Former George W. Bush strategist Matthew Dowd slammed Republican vice presidential nominee Paul Ryan on Sunday, taking issue with the facts presented in his General Motors plant story.
In an interview with ABC's "This Week," Dowd admitted that Ryan's argument "so stretched the truth," pointing to the current congressman's claim that the Janesville, Wis. factory closed under President Barack Obama's watch.
"I like Paul Ryan, [and] have a lot of great respect for Paul Ryan," Dowd said. "But the elements that he said about closing the GM plant which closed before Barack Obama took [office], about the Simpson-Bowles bill which he opposed and then all of a sudden he faults Barack Obama for. At some point, the truth should matter. He was trying to convey that Barack Obama was responsible for the closing of that GM plant and that isn’t true."
During his Republican National Convention speech last Wednesday, Ryan charged that President Obama's first term was an economic failure, citing the GM closure as a primary example.
"Right there at that plant, candidate Obama said, 'I believe that if our government is there to support you … this plant will be here for another hundred years,'" Ryan said. "That’s what he said in 2008."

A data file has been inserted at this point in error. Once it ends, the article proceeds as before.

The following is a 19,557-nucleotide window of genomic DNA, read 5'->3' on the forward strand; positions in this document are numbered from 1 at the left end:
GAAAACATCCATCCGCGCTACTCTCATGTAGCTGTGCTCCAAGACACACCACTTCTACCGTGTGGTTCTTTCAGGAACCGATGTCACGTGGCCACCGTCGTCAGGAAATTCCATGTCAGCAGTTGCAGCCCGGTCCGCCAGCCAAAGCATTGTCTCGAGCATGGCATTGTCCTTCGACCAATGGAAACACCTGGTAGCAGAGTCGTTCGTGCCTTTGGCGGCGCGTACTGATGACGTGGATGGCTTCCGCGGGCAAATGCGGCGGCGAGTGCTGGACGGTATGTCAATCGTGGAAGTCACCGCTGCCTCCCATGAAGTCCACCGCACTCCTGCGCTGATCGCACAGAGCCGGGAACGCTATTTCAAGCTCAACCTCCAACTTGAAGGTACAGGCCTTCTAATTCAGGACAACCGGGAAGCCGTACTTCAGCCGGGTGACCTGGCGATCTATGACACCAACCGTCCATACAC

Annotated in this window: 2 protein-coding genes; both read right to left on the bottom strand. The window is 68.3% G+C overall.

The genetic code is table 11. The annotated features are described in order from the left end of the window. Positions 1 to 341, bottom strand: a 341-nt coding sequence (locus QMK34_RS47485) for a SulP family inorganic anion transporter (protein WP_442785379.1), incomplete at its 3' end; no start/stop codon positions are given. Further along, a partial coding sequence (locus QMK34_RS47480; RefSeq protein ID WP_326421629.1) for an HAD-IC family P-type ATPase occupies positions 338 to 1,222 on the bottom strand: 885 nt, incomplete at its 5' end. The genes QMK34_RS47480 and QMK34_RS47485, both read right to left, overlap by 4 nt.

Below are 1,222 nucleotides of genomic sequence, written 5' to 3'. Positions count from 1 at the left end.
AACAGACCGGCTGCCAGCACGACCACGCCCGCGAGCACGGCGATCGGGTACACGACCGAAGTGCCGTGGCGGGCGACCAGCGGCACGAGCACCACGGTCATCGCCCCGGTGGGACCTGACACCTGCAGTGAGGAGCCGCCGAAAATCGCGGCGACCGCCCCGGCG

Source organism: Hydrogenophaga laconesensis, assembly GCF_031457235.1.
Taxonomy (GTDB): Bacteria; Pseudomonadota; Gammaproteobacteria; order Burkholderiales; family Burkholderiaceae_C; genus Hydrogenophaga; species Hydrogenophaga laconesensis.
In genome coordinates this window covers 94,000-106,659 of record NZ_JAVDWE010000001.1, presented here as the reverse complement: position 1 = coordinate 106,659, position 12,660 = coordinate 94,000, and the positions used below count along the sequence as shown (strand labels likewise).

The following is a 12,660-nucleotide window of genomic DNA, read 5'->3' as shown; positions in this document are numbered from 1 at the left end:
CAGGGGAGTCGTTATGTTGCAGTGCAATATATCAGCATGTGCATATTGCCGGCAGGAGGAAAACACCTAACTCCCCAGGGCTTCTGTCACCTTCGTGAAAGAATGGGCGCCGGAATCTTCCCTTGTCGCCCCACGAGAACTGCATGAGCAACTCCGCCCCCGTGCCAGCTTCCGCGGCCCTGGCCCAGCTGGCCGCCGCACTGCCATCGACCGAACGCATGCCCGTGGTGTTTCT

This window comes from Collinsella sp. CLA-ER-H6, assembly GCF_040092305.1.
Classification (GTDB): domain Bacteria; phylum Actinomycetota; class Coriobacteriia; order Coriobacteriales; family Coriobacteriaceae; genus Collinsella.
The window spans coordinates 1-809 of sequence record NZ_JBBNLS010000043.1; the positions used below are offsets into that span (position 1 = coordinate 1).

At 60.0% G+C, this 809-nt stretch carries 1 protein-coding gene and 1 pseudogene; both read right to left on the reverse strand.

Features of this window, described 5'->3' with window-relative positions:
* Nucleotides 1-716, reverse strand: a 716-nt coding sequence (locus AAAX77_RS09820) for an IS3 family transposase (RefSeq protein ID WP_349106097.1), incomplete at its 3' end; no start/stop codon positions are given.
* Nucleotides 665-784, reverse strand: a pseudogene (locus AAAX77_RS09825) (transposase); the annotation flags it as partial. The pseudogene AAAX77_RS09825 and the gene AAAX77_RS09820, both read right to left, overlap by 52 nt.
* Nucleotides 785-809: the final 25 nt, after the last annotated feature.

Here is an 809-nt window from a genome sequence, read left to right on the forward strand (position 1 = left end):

"Well, as it turned out, that plant didn't last another year," he continued. "It is locked up and empty to this day. And that’s how it is in so many towns today, where the recovery that was promised is nowhere in sight."
Ryan's words underwent heavy scrutiny. The plant laid off more than 2,000 workers in December 2008, ending SUV production at the tail end of President George W. Bush's second term. While a few dozen workers stayed on until vehicle production was fully phased out in April 2009, Ryan's remarks sparked ridicule from several media sources.
The congressman defended his GM claim the following day in a CNN interview, arguing that his words painted a fair picture.
"It's still idle," Ryan said. "The point is, this is a story of the Obama economy. A man running for president in 2008 making all of these grand promises and then none of them occurring. He got elected, he put his policies in place, and the plant still shut down."
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